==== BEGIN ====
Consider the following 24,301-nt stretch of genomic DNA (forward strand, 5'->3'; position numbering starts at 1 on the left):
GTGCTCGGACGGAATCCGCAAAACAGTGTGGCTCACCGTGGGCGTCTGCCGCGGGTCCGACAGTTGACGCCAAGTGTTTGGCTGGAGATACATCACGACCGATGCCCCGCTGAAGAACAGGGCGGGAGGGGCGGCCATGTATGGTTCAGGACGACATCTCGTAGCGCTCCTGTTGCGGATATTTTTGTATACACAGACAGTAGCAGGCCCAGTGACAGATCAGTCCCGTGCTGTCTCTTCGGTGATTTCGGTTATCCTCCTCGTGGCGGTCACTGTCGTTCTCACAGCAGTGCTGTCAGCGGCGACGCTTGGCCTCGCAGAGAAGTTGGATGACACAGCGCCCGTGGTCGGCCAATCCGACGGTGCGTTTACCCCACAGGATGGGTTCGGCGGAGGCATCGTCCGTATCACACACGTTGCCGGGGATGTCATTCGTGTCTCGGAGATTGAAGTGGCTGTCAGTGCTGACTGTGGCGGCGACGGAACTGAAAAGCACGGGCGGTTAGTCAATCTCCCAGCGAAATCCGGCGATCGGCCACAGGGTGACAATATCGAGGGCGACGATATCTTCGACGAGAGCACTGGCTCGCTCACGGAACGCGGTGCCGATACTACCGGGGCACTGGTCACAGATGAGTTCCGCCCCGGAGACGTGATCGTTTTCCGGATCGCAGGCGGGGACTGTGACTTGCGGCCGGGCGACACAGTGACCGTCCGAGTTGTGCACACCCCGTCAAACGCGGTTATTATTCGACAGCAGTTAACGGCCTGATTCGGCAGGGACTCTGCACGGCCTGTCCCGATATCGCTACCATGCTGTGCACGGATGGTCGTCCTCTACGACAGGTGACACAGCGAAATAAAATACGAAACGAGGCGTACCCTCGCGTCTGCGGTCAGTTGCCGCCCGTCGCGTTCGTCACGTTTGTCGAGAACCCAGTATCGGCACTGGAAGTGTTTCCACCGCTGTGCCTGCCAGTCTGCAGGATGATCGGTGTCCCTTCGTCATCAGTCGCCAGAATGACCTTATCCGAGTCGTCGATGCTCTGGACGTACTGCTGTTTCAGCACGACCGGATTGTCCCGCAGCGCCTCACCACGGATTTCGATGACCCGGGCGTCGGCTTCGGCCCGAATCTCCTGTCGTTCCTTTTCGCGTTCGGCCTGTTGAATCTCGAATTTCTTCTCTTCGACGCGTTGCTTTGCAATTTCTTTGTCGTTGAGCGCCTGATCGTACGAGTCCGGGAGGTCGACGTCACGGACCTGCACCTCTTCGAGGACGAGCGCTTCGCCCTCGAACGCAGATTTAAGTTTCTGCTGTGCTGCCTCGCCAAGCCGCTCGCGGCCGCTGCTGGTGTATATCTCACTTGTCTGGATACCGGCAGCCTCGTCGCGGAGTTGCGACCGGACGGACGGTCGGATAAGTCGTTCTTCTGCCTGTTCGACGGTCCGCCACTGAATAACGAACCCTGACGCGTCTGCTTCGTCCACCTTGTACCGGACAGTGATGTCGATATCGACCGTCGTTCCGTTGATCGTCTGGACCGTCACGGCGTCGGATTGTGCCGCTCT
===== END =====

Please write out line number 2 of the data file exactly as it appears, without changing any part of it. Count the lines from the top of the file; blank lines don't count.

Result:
GTGCTCGGACGGAATCCGCAAAACAGTGTGGCTCACCGTGGGCGTCTGCCGCGGGTCCGACAGTTGACGCCAAGTGTTTGGCTGGAGATACATCACGACCGATGCCCCGCTGAAGAACAGGGCGGGAGGGGCGGCCATGTATGGTTCAGGACGACATCTCGTAGCGCTCCTGTTGCGGATATTTTTGTATACACAGACAGTAGCAGGCCCAGTGACAGATCAGTCCCGTGCTGTCTCTTCGGTGATTTCGGTTATCCTCCTCGTGGCGGTCACTGTCGTTCTCACAGCAGTGCTGTCAGCGGCGACGCTTGGCCTCGCAGAGAAGTTGGATGACACAGCGCCCGTGGTCGGCCAATCCGACGGTGCGTTTACCCCACAGGATGGGTTCGGCGGAGGCATCGTCCGTATCACACACGTTGCCGGGGATGTCATTCGTGTCTCGGAGATTGAAGTGGCTGTCAGTGCTGACTGTGGCGGCGACGGAACTGAAAAGCACGGGCGGTTAGTCAATCTCCCAGCGAAATCCGGCGATCGGCCACAGGGTGACAATATCGAGGGCGACGATATCTTCGACGAGAGCACTGGCTCGCTCACGGAACGCGGTGCCGATACTACCGGGGCACTGGTCACAGATGAGTTCCGCCCCGGAGACGTGATCGTTTTCCGGATCGCAGGCGGGGACTGTGACTTGCGGCCGGGCGACACAGTGACCGTCCGAGTTGTGCACACCCCGTCAAACGCGGTTATTATTCGACAGCAGTTAACGGCCTGATTCGGCAGGGACTCTGCACGGCCTGTCCCGATATCGCTACCATGCTGTGCACGGATGGTCGTCCTCTACGACAGGTGACACAGCGAAATAAAATACGAAACGAGGCGTACCCTCGCGTCTGCGGTCAGTTGCCGCCCGTCGCGTTCGTCACGTTTGTCGAGAACCCAGTATCGGCACTGGAAGTGTTTCCACCGCTGTGCCTGCCAGTCTGCAGGATGATCGGTGTCCCTTCGTCATCAGTCGCCAGAATGACCTTATCCGAGTCGTCGATGCTCTGGACGTACTGCTGTTTCAGCACGACCGGATTGTCCCGCAGCGCCTCACCACGGATTTCGATGACCCGGGCGTCGGCTTCGGCCCGAATCTCCTGTCGTTCCTTTTCGCGTTCGGCCTGTTGAATCTCGAATTTCTTCTCTTCGACGCGTTGCTTTGCAATTTCTTTGTCGTTGAGCGCCTGATCGTACGAGTCCGGGAGGTCGACGTCACGGACCTGCACCTCTTCGAGGACGAGCGCTTCGCCCTCGAACGCAGATTTAAGTTTCTGCTGTGCTGCCTCGCCAAGCCGCTCGCGGCCGCTGCTGGTGTATATCTCACTTGTCTGGATACCGGCAGCCTCGTCGCGGAGTTGCGACCGGACGGACGGTCGGATAAGTCGTTCTTCTGCCTGTTCGACGGTCCGCCACTGAATAACGAACCCTGACGCGTCTGCTTCGTCCACCTTGTACCGGACAGTGATGTCGATATCGACCGTCGTTCCGTTGATCGTCTGGACCGTCACGGCGTCGGATTGTGCCGCTCT